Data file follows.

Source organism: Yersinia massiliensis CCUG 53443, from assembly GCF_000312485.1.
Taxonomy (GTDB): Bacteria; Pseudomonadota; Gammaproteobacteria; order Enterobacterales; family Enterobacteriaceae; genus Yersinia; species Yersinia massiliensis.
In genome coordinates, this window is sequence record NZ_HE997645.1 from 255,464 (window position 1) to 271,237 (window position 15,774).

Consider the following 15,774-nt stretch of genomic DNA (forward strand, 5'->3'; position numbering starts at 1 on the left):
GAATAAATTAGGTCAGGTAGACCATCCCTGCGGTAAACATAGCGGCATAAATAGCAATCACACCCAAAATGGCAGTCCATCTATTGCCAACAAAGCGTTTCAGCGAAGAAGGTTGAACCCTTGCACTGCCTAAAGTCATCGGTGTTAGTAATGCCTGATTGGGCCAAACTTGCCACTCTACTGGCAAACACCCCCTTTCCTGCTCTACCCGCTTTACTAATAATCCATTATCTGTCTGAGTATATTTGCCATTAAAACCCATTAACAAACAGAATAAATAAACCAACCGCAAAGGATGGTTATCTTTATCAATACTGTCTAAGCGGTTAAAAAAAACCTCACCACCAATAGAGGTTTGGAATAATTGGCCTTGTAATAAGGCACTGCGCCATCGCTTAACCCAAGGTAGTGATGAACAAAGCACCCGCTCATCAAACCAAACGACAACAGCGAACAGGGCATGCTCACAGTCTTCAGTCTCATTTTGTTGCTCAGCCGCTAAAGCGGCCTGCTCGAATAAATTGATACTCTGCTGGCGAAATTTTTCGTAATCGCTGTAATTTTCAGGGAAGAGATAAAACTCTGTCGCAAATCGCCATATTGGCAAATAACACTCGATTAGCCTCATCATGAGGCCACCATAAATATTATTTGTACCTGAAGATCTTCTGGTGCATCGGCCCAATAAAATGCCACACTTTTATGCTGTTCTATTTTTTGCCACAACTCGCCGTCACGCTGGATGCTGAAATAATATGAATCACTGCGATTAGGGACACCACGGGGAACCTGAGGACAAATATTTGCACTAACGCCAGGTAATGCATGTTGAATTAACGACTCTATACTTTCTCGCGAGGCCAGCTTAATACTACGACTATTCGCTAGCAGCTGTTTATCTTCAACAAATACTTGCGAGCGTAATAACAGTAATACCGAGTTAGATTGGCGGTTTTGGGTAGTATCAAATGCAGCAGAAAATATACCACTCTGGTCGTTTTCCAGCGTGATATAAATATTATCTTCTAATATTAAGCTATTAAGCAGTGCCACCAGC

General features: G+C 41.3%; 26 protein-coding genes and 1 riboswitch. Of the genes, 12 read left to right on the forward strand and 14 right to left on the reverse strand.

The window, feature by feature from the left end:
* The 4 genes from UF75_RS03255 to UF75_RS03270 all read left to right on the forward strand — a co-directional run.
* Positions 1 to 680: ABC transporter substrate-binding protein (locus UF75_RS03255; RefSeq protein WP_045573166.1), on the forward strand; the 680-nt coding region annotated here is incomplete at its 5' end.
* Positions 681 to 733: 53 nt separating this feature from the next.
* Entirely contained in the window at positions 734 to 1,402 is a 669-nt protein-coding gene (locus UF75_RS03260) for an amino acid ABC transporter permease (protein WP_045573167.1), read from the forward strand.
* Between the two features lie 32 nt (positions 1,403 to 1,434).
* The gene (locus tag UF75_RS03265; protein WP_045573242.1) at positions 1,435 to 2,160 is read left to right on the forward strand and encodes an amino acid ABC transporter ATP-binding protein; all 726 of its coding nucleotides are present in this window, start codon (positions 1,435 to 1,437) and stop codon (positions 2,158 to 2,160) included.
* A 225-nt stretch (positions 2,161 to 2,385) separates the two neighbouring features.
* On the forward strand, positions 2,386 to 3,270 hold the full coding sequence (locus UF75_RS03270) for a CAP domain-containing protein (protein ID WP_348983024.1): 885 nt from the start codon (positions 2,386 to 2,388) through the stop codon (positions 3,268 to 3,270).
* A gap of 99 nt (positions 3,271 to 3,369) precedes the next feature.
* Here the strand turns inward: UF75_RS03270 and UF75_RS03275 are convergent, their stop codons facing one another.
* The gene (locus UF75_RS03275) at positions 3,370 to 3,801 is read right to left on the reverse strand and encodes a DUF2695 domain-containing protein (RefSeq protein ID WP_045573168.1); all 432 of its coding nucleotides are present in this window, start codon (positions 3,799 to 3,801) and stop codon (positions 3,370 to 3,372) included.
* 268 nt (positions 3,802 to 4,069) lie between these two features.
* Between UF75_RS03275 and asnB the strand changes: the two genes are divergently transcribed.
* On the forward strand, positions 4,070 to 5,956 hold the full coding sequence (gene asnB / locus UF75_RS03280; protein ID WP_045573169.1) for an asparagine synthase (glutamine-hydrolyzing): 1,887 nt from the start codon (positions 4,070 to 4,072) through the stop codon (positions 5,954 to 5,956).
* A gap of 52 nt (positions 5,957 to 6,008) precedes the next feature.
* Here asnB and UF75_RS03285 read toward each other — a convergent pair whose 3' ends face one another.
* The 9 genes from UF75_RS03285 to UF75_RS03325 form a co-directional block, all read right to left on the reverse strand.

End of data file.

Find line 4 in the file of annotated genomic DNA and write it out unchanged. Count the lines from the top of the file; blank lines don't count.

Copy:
Consider the following 15,774-nt stretch of genomic DNA (forward strand, 5'->3'; position numbering starts at 1 on the left):